How to Create a Workshop Agenda

by Yvonne Garcia; Updated September 26, 2017
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Successful workshops require careful planning. The framework of a workshop can create a vibrant learning experience, or it can result in a hectic day where information is rushed and important topics get lost in the race against the clock. Creating a workshop agenda is more than an administrative task of breaking the allocated time into topics. It also provides an opportunity to evaluate how the time will be spent. An agenda that is well thought out creates a road map for a successful workshop.

Step 1

Create an outline for the agenda. Don't fill in the details; you'll come back to that. Focus on getting the framework in place so that nothing is forgotten in the final agenda. Include the following sections:

  • Workshop title and details - Introduction - Topics and sessions - Summary - Question and answer session - Evaluation
Step 2

Replace the "Workshop title and details" section with the workshop title, presenters, date, time, location and a brief overview of the focus and goals of the workshop.

Step 3

Add the presenters' names and one-sentence bios to the Introduction section.

Step 4

List the topics and sessions that will be covered in the workshop. Next to each topic, write a one- or two-sentence summary.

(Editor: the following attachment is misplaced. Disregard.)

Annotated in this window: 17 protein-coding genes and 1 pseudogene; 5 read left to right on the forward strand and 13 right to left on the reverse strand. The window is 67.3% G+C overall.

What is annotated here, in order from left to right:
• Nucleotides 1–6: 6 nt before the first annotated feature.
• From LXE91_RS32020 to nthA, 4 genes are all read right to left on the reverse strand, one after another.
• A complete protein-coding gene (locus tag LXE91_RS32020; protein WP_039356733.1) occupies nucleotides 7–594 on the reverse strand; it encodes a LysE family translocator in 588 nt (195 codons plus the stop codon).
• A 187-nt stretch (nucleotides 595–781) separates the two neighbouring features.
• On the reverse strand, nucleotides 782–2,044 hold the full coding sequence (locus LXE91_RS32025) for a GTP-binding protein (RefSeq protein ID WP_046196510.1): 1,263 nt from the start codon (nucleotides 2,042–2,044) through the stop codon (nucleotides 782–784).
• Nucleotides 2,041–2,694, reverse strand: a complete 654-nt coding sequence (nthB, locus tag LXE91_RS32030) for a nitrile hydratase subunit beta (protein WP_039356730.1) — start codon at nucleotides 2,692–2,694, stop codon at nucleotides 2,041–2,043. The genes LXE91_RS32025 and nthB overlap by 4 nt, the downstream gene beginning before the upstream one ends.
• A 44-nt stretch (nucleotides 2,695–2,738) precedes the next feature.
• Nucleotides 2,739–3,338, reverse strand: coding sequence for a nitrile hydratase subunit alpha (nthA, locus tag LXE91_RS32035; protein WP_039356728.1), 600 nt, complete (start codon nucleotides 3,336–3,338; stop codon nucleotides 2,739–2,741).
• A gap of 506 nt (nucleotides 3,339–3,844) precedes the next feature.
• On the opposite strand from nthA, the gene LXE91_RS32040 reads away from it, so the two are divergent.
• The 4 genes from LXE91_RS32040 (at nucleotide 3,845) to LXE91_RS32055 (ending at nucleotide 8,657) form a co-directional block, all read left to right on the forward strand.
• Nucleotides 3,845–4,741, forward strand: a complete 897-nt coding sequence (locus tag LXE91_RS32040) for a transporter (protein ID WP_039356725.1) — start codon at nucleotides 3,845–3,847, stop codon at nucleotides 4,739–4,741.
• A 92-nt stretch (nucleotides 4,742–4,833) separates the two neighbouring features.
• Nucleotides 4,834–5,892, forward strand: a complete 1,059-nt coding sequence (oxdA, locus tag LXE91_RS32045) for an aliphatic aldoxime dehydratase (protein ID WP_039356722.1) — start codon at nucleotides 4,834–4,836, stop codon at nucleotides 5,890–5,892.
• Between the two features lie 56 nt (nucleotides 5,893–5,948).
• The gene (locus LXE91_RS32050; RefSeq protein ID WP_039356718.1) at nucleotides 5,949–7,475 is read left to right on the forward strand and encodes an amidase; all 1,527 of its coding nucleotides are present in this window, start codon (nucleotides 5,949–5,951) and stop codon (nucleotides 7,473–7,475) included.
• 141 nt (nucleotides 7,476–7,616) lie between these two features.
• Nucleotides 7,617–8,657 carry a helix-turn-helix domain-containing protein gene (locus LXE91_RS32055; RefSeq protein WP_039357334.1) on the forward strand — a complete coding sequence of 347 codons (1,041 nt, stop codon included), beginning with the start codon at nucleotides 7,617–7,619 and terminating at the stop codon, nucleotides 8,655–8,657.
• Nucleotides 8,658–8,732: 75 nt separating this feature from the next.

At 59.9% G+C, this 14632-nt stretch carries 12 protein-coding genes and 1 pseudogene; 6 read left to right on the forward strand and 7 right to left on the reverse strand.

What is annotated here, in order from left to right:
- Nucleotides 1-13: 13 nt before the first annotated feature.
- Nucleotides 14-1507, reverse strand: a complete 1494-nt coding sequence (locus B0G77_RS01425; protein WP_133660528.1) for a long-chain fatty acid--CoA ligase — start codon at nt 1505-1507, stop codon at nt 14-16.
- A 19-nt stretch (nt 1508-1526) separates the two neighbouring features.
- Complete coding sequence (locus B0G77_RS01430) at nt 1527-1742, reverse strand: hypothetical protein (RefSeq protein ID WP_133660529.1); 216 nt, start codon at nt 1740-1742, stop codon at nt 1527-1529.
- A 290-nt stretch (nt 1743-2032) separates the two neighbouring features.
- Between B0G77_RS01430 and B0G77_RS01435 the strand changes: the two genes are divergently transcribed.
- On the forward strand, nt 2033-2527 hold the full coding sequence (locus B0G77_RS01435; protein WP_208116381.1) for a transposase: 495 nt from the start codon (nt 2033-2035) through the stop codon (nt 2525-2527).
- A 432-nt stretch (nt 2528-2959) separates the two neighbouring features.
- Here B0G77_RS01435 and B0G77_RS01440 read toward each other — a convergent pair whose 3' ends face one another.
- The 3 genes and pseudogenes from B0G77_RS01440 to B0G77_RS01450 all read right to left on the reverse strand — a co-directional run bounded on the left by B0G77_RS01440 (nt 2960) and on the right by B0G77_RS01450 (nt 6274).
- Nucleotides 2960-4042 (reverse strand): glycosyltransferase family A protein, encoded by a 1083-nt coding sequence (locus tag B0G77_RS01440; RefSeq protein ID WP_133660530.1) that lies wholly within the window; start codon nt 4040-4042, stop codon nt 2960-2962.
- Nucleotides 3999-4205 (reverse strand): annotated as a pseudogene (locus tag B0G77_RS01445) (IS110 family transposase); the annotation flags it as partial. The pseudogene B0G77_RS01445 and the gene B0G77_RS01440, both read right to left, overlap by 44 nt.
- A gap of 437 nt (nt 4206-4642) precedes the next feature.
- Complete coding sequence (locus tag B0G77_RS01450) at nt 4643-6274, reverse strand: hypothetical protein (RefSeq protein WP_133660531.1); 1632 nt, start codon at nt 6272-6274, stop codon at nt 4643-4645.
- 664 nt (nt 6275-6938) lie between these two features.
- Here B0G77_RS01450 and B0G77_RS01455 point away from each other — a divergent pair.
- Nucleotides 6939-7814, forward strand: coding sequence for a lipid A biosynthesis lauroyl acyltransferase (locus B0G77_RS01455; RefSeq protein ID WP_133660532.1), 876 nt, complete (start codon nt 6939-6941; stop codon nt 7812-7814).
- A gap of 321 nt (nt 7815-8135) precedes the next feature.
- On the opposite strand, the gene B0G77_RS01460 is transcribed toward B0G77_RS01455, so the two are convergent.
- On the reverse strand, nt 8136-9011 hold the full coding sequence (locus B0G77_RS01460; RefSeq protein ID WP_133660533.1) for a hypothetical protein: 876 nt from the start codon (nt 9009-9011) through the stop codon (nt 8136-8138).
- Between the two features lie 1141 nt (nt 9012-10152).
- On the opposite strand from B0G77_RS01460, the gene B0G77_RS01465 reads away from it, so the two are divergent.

Step 5

Enter any brief notes that might be helpful for the final three sections. Otherwise, omit any additional details since they are self-explanatory.

Step 6

Calculate the amount of time needed for each section, including each topic or session. Add the time to the left of each section and topic.

Step 7

Add a 15-minute break in the agenda after every 90 minutes. Also add in a longer lunch break if the workshop length exceeds four hours. Do not skip these breaks.

Step 8

Adjust the time allocated to topics as needed to fit everything into the scheduled time. Be realistic about the time needed, however. Evaluate each topic against the workshop summary and goals listed at the top of the agenda to determine the value it adds and cut out topics, if needed.


  • Resist the urge to make the "Summary" or "Question and Answers" sections too brief. Both sections are vital to deepen the participants' experiences and understanding.

About the Author

Since 1998 Yvonne Garcia has been a technology and business consultant. She focuses on developing and conducting trainings on a variety of business issues and software programs, writing manuals, proposals and how-to guides as well as designing and maintaining blogs and websites. Garcia received her Bachelor of Fine Arts in creative writing from Goddard College.

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